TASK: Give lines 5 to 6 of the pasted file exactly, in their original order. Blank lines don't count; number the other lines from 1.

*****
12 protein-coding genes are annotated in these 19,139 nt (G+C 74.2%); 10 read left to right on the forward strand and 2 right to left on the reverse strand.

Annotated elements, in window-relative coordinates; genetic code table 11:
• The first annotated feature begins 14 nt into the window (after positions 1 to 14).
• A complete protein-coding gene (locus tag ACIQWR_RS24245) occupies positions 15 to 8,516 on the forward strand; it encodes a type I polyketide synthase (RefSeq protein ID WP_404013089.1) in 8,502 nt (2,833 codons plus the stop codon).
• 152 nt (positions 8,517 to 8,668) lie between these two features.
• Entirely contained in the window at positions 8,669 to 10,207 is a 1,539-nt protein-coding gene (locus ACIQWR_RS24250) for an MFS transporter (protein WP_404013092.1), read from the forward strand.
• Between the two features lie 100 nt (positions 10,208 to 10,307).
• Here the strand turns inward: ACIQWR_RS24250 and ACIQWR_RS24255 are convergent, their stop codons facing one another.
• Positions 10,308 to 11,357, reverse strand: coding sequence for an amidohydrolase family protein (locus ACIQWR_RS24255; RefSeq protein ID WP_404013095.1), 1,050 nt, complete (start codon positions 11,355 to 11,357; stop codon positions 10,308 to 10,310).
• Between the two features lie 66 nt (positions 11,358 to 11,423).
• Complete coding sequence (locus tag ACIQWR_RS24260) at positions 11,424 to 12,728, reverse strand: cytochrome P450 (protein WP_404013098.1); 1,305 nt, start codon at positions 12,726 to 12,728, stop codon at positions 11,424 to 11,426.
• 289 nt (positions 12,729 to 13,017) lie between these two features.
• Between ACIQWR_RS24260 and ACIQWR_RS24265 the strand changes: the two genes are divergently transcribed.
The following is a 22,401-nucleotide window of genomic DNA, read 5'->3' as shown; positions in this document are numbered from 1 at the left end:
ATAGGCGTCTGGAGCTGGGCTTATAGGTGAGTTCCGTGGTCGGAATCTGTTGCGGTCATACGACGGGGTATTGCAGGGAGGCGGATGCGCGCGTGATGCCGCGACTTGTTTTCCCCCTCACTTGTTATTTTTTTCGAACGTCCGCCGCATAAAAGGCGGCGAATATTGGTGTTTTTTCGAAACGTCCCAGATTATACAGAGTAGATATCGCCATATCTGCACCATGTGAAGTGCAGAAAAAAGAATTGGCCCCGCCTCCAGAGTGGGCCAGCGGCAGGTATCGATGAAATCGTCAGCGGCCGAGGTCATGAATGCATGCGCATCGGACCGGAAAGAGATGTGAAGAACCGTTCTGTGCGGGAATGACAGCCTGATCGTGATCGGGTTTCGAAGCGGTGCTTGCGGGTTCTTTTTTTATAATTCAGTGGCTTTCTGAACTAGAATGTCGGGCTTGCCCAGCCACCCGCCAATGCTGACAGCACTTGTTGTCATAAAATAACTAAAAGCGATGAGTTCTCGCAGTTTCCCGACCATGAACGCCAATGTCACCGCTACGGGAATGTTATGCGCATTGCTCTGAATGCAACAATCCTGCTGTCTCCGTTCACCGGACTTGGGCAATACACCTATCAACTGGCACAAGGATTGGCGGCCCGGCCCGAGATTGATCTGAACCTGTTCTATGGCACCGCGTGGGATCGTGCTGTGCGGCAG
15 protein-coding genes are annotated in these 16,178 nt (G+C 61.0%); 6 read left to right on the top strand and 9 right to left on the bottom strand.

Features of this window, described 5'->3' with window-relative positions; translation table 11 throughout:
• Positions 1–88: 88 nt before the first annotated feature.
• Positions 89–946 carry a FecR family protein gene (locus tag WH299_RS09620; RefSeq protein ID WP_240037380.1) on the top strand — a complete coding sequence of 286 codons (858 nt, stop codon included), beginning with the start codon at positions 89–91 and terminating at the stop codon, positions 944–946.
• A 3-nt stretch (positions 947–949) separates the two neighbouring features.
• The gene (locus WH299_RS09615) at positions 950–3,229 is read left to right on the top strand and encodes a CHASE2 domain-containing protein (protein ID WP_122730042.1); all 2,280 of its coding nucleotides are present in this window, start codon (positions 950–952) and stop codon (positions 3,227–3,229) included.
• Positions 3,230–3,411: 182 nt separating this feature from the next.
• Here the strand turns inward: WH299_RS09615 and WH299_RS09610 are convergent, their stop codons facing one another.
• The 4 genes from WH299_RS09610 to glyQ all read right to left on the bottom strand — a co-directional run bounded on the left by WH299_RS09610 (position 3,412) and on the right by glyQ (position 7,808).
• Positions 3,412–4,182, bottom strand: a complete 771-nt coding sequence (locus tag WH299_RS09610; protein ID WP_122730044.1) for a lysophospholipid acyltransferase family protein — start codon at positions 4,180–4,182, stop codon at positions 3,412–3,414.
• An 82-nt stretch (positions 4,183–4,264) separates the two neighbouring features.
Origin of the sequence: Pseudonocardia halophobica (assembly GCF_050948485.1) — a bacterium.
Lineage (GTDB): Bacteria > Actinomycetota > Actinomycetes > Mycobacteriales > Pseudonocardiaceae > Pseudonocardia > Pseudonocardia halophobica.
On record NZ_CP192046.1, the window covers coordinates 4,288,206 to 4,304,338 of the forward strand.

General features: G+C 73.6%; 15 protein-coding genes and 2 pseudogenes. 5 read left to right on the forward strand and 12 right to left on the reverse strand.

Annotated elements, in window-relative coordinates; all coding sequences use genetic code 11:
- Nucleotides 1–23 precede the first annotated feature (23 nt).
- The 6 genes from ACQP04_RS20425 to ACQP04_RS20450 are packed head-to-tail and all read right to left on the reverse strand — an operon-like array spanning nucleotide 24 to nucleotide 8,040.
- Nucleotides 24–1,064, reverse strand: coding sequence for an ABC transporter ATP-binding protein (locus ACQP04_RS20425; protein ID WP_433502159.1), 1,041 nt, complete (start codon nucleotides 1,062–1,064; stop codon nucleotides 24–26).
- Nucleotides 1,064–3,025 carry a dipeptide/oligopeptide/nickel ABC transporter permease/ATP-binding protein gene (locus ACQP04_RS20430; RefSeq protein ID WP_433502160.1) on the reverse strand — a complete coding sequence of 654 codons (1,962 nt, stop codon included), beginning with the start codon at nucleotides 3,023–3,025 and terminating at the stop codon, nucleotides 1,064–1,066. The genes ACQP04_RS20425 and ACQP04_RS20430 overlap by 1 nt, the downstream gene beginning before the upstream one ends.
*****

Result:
• 152 nt (positions 8,517 to 8,668) lie between these two features.
• Entirely contained in the window at positions 8,669 to 10,207 is a 1,539-nt protein-coding gene (locus ACIQWR_RS24250) for an MFS transporter (protein WP_404013092.1), read from the forward strand.